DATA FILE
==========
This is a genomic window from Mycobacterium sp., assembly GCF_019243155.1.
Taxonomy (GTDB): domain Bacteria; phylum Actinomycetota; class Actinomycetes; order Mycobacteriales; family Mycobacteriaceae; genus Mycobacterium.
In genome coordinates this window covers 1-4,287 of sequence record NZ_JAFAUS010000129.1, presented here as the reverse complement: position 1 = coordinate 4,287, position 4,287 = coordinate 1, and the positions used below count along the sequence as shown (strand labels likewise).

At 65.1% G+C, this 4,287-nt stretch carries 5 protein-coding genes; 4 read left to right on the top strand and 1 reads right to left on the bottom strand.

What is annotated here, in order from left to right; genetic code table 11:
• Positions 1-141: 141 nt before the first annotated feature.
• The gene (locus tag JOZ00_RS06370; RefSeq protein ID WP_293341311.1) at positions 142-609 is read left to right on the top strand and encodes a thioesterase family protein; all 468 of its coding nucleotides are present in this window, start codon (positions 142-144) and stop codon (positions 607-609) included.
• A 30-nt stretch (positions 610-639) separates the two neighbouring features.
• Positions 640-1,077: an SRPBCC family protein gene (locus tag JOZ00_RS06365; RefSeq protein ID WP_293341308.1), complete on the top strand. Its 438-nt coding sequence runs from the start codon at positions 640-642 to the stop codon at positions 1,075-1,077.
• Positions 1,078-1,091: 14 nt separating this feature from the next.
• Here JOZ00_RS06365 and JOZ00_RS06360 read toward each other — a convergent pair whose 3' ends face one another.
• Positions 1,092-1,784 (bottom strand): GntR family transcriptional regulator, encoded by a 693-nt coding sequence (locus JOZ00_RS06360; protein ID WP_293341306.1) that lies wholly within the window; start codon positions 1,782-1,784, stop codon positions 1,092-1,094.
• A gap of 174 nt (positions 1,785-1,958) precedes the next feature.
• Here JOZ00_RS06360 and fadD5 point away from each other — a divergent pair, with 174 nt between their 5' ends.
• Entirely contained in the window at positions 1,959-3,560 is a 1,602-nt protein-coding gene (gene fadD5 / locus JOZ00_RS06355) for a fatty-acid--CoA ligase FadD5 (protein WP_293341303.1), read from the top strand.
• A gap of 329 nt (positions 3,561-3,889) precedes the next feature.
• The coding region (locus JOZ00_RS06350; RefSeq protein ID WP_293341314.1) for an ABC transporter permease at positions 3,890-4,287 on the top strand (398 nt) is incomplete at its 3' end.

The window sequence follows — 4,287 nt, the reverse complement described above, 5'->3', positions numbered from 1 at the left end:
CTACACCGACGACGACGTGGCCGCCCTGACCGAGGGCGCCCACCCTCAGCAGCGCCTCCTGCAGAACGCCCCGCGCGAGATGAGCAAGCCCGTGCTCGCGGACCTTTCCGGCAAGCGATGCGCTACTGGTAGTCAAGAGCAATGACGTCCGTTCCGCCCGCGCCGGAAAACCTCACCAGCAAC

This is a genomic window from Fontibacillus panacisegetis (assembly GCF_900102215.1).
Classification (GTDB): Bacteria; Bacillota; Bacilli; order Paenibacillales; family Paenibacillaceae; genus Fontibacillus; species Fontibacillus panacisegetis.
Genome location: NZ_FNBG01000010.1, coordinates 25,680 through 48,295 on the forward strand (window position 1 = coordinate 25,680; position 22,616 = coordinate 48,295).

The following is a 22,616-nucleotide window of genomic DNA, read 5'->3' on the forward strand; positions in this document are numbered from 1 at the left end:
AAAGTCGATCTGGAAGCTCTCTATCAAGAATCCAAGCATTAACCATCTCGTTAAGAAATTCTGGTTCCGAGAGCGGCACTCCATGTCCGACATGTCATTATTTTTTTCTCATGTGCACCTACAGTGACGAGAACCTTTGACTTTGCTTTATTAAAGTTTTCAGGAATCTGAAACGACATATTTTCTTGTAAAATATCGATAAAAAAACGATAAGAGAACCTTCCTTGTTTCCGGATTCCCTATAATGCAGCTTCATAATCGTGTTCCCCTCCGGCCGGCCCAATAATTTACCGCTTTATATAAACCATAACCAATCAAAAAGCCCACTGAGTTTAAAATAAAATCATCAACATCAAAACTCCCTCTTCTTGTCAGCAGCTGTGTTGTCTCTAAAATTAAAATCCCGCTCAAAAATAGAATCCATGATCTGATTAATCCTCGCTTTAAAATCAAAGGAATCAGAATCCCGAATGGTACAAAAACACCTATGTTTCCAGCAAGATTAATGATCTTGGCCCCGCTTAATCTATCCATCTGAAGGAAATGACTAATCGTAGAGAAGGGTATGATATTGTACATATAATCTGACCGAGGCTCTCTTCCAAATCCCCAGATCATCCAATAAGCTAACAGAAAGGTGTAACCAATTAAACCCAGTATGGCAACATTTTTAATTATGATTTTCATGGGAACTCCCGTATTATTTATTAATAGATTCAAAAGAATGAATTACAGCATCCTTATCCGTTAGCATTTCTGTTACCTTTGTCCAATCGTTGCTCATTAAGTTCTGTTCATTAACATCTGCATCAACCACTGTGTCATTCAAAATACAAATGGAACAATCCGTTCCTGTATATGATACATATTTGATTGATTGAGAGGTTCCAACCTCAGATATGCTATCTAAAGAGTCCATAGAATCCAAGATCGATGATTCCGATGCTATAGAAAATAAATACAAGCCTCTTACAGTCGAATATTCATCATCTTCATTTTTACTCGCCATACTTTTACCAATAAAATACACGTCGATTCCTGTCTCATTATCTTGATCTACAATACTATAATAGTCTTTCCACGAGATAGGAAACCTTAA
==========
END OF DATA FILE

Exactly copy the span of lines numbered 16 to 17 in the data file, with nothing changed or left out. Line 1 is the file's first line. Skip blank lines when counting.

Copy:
• A gap of 329 nt (positions 3,561-3,889) precedes the next feature.
• The coding region (locus JOZ00_RS06350; RefSeq protein ID WP_293341314.1) for an ABC transporter permease at positions 3,890-4,287 on the top strand (398 nt) is incomplete at its 3' end.